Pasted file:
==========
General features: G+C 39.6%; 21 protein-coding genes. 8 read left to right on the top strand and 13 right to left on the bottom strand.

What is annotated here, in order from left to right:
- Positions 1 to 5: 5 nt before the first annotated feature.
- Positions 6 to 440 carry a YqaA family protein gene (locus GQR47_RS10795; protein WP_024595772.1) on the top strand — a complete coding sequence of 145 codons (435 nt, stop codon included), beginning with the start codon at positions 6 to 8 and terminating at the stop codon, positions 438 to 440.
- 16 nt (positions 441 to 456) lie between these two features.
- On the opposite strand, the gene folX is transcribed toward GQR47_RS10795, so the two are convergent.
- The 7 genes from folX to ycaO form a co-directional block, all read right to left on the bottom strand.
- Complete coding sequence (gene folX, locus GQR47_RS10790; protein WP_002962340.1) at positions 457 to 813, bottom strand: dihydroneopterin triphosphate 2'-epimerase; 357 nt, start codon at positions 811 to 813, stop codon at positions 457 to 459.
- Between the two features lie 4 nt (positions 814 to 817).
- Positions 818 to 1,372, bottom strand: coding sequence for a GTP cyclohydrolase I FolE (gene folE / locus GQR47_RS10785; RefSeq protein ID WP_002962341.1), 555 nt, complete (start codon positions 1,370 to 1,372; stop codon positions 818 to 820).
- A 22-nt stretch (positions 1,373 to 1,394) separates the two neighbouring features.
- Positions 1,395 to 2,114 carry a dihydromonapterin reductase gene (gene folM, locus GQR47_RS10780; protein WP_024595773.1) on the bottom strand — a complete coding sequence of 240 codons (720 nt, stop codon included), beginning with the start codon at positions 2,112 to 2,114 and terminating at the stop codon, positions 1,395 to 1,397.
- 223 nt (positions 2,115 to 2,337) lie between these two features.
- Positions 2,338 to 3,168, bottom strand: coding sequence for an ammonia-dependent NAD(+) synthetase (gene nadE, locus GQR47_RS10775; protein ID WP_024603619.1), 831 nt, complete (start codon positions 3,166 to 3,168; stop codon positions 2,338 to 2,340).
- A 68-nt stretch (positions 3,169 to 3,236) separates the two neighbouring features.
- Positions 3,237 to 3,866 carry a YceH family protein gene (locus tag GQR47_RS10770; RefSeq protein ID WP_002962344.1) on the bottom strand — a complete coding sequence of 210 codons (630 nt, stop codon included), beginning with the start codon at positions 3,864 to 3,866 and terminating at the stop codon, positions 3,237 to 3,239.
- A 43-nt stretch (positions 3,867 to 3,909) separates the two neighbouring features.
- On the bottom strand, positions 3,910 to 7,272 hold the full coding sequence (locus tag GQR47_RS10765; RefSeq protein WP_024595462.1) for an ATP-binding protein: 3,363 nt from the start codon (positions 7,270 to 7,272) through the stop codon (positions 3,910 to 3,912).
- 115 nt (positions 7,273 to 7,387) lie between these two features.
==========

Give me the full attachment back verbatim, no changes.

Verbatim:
General features: G+C 39.6%; 21 protein-coding genes. 8 read left to right on the top strand and 13 right to left on the bottom strand.

What is annotated here, in order from left to right:
- Positions 1 to 5: 5 nt before the first annotated feature.
- Positions 6 to 440 carry a YqaA family protein gene (locus GQR47_RS10795; protein WP_024595772.1) on the top strand — a complete coding sequence of 145 codons (435 nt, stop codon included), beginning with the start codon at positions 6 to 8 and terminating at the stop codon, positions 438 to 440.
- 16 nt (positions 441 to 456) lie between these two features.
- On the opposite strand, the gene folX is transcribed toward GQR47_RS10795, so the two are convergent.
- The 7 genes from folX to ycaO form a co-directional block, all read right to left on the bottom strand.
- Complete coding sequence (gene folX, locus GQR47_RS10790; protein WP_002962340.1) at positions 457 to 813, bottom strand: dihydroneopterin triphosphate 2'-epimerase; 357 nt, start codon at positions 811 to 813, stop codon at positions 457 to 459.
- Between the two features lie 4 nt (positions 814 to 817).
- Positions 818 to 1,372, bottom strand: coding sequence for a GTP cyclohydrolase I FolE (gene folE / locus GQR47_RS10785; RefSeq protein ID WP_002962341.1), 555 nt, complete (start codon positions 1,370 to 1,372; stop codon positions 818 to 820).
- A 22-nt stretch (positions 1,373 to 1,394) separates the two neighbouring features.
- Positions 1,395 to 2,114 carry a dihydromonapterin reductase gene (gene folM, locus GQR47_RS10780; protein WP_024595773.1) on the bottom strand — a complete coding sequence of 240 codons (720 nt, stop codon included), beginning with the start codon at positions 2,112 to 2,114 and terminating at the stop codon, positions 1,395 to 1,397.
- 223 nt (positions 2,115 to 2,337) lie between these two features.
- Positions 2,338 to 3,168, bottom strand: coding sequence for an ammonia-dependent NAD(+) synthetase (gene nadE, locus GQR47_RS10775; protein ID WP_024603619.1), 831 nt, complete (start codon positions 3,166 to 3,168; stop codon positions 2,338 to 2,340).
- A 68-nt stretch (positions 3,169 to 3,236) separates the two neighbouring features.
- Positions 3,237 to 3,866 carry a YceH family protein gene (locus tag GQR47_RS10770; RefSeq protein ID WP_002962344.1) on the bottom strand — a complete coding sequence of 210 codons (630 nt, stop codon included), beginning with the start codon at positions 3,864 to 3,866 and terminating at the stop codon, positions 3,237 to 3,239.
- A 43-nt stretch (positions 3,867 to 3,909) separates the two neighbouring features.
- On the bottom strand, positions 3,910 to 7,272 hold the full coding sequence (locus tag GQR47_RS10765; RefSeq protein WP_024595462.1) for an ATP-binding protein: 3,363 nt from the start codon (positions 7,270 to 7,272) through the stop codon (positions 3,910 to 3,912).
- 115 nt (positions 7,273 to 7,387) lie between these two features.